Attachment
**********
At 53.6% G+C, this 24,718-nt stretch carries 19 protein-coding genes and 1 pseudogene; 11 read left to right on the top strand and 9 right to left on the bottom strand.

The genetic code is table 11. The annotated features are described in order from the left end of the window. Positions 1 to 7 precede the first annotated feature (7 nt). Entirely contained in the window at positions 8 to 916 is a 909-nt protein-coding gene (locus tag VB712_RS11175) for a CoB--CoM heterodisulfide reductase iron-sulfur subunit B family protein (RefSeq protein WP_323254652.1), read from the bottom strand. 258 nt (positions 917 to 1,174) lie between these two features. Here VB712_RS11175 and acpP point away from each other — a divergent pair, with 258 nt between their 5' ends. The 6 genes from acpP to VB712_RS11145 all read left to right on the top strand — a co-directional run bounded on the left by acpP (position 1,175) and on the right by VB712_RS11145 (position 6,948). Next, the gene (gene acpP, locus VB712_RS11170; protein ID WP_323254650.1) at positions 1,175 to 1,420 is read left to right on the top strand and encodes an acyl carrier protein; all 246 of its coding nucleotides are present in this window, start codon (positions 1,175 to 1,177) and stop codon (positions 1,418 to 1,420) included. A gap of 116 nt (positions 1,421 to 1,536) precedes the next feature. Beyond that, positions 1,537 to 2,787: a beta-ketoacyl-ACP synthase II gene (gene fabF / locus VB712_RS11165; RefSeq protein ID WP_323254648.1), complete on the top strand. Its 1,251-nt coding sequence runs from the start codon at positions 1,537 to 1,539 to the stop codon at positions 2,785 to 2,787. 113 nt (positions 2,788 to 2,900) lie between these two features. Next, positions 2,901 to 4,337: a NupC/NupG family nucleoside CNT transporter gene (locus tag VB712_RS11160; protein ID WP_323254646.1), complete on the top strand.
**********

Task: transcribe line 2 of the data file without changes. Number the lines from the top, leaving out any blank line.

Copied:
The genetic code is table 11. The annotated features are described in order from the left end of the window. Positions 1 to 7 precede the first annotated feature (7 nt). Entirely contained in the window at positions 8 to 916 is a 909-nt protein-coding gene (locus tag VB712_RS11175) for a CoB--CoM heterodisulfide reductase iron-sulfur subunit B family protein (RefSeq protein WP_323254652.1), read from the bottom strand. 258 nt (positions 917 to 1,174) lie between these two features. Here VB712_RS11175 and acpP point away from each other — a divergent pair, with 258 nt between their 5' ends. The 6 genes from acpP to VB712_RS11145 all read left to right on the top strand — a co-directional run bounded on the left by acpP (position 1,175) and on the right by VB712_RS11145 (position 6,948). Next, the gene (gene acpP, locus VB712_RS11170; protein ID WP_323254650.1) at positions 1,175 to 1,420 is read left to right on the top strand and encodes an acyl carrier protein; all 246 of its coding nucleotides are present in this window, start codon (positions 1,175 to 1,177) and stop codon (positions 1,418 to 1,420) included. A gap of 116 nt (positions 1,421 to 1,536) precedes the next feature. Beyond that, positions 1,537 to 2,787: a beta-ketoacyl-ACP synthase II gene (gene fabF / locus VB712_RS11165; RefSeq protein ID WP_323254648.1), complete on the top strand. Its 1,251-nt coding sequence runs from the start codon at positions 1,537 to 1,539 to the stop codon at positions 2,785 to 2,787. 113 nt (positions 2,788 to 2,900) lie between these two features. Next, positions 2,901 to 4,337: a NupC/NupG family nucleoside CNT transporter gene (locus tag VB712_RS11160; protein ID WP_323254646.1), complete on the top strand.